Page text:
Entrepreneurial program concludes
A program based on the book “Who Owns the Ice House” by Clifton Taulbert wrapped up on Thursday, leaving several of the participants satisfied with the experience.
The five-night program took place on the Harlan campus of Southeast Kentucky Community and Technical College and focused on helping individuals achieve an entrepreneurial mindset.
In a previous report, program representative Mathew Huffman explained the book is an examination of the principles and actions Taulbert learned from observing his uncle start his own business and interact with the community.
“The series is focused on the entrepreneur mindset, the decisions we make and how we see the world and interact with others,” Huffman said.
According to a press release, the training was designed for anyone interested in starting or growing a business or learning how to use a creative, problem-solving mindset to be more successful in everyday life.
Local business owner Donell Busroe attended the sessions after having read “Who Owns the Ice House” some time ago.
“I read the Ice House book almost a year ago,” Busroe said. “I loved the book. It’s very concise, the lessons are very easy to understand. They’re very relative to the lifestyle that people live around here: Simple, high moral character. It shows how the things we normally do and the things we aspire to be can be applied to entrepreneurship and can catapult you to success.”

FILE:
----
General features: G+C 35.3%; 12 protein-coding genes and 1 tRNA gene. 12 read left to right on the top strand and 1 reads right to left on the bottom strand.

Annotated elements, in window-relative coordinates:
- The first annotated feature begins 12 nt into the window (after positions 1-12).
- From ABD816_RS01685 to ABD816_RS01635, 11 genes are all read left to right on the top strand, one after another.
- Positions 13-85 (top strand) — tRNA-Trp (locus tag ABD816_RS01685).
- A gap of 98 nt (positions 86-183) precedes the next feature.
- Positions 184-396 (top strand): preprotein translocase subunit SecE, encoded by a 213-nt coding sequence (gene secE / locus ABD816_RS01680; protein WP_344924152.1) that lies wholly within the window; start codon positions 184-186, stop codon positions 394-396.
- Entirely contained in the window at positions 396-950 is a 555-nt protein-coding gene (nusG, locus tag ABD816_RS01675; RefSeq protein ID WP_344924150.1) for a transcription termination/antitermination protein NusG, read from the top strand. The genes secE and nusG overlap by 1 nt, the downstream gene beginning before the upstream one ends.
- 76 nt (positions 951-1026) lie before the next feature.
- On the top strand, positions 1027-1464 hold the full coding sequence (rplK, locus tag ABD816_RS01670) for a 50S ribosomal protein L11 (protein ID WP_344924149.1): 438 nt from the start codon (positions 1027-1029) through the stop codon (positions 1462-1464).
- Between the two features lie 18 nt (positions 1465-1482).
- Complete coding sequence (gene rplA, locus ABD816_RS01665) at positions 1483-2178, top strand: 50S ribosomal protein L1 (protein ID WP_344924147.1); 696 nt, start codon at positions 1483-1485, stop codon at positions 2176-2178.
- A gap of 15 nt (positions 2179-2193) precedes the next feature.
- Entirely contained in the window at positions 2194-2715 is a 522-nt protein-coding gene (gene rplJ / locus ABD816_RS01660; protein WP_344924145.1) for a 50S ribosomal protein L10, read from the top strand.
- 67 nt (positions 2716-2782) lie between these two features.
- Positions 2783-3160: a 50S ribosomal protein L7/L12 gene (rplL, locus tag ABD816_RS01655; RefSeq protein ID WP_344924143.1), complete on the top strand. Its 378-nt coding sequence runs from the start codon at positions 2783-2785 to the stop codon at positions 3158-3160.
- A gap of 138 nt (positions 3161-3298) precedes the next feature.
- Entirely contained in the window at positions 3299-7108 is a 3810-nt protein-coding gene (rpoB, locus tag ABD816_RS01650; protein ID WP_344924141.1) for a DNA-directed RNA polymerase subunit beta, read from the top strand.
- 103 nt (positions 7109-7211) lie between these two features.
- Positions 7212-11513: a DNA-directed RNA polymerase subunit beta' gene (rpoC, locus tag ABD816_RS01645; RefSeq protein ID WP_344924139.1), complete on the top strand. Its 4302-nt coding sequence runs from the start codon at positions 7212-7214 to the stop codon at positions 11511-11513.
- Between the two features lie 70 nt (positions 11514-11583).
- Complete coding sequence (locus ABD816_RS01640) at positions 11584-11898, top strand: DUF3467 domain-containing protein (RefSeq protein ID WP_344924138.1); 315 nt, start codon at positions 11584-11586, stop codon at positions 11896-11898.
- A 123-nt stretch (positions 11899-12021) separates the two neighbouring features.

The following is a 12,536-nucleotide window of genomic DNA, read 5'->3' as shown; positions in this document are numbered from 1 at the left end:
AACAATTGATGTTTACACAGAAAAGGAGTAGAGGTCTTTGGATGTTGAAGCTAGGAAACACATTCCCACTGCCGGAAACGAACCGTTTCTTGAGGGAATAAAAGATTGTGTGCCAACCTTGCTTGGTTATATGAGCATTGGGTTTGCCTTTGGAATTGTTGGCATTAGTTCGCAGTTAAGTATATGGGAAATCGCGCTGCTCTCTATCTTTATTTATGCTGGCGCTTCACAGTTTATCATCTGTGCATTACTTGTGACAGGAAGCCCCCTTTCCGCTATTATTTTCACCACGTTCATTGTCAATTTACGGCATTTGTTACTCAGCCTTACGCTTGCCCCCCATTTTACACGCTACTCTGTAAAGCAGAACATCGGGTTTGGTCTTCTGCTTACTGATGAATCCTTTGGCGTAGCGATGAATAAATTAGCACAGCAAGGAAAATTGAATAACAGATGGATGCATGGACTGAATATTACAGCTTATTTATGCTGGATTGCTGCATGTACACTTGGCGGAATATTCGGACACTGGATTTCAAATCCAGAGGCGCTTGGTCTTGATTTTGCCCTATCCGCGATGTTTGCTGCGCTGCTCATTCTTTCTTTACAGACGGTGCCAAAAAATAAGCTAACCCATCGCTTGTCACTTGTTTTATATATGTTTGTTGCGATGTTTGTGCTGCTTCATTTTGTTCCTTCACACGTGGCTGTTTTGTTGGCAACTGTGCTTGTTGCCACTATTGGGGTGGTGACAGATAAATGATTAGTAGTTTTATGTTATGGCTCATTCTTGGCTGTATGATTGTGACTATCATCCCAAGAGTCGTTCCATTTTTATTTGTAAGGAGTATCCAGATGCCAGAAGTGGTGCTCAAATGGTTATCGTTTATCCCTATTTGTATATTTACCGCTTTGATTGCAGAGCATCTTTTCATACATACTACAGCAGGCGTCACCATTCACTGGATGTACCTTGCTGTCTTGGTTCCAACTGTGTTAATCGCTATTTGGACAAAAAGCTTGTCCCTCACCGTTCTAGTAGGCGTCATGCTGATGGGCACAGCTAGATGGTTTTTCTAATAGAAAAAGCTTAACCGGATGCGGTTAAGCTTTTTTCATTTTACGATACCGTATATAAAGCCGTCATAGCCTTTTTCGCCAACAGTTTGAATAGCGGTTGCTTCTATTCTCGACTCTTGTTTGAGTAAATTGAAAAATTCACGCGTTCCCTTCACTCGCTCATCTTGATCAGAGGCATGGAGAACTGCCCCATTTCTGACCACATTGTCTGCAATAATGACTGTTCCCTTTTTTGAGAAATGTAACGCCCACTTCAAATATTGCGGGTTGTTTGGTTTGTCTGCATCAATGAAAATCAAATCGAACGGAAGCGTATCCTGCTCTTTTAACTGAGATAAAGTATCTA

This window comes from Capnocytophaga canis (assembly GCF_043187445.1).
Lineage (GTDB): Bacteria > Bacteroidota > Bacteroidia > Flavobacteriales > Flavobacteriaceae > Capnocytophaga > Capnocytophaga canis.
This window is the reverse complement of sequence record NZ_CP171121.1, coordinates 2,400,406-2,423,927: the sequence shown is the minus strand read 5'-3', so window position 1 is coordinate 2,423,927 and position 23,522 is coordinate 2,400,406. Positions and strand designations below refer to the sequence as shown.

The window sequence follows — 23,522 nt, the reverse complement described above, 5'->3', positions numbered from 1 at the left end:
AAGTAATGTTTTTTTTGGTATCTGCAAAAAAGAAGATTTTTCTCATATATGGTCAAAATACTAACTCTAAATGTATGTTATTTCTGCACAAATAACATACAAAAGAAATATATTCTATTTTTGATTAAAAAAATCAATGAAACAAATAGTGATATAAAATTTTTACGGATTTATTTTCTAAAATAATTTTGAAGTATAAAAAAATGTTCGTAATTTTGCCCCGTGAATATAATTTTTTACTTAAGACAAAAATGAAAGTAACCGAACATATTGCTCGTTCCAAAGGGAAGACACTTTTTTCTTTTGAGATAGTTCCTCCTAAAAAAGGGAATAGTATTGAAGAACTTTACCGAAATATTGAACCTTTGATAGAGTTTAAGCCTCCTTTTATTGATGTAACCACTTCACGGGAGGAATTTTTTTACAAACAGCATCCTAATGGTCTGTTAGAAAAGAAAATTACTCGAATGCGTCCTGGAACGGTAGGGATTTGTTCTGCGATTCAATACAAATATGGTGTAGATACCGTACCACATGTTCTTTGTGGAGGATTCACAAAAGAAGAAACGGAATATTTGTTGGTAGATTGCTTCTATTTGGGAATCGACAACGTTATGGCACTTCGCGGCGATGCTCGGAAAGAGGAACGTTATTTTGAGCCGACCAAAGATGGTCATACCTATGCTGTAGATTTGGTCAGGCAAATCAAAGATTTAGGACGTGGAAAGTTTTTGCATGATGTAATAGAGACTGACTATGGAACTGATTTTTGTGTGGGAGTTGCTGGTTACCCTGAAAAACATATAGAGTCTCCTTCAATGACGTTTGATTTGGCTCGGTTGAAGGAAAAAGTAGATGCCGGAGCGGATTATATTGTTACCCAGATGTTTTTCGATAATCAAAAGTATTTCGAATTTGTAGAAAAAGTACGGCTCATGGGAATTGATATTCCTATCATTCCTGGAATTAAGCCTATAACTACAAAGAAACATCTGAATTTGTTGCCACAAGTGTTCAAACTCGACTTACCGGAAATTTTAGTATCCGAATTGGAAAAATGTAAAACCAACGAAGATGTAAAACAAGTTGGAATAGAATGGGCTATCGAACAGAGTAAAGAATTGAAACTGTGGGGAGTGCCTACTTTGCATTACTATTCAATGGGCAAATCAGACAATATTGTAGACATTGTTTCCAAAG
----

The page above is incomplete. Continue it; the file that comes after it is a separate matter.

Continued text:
Busroe stated once she read the book, she felt every high school and college student should read it.
“I feel like these lessons can be learned by people as young as freshmen in high school,” Busroe said. “The sooner you start applying these types of lessons to your life, I guarantee you the more beneficial and fruitful your life is going to be.”
Sandra Johnson said she decided to attend the program at the prompting of a friend. She explained what she feels was the most important lesson learned through the program.
“Given the right motivations, success is attainable for nearly anyone who is willing to work,” Johnson said. “That’s the thrust of this I believe.”
Noah Busroe also attended the sessions.
“From this class, I’m taking away exactly what it means to be an entrepreneur,” Noah Busroe said. “You have to change your mindset…it’s not just luck, it’s not just work ethic, it’s not just having a fantastic IQ. It’s not just one thing. It’s a mindset that you have to have, and you have to continue to persevere to become successful.”
The program took place concurrently in several Kentucky Promise Zone counties including Harlan, Knox, Bell and Letcher. This training was made possible by an economic development grant from USDA Rural Development and other sources, including the Kentucky Innovation Network, The Kentucky Highlands Investment Corporation and the Kentucky Entrepreneur Network.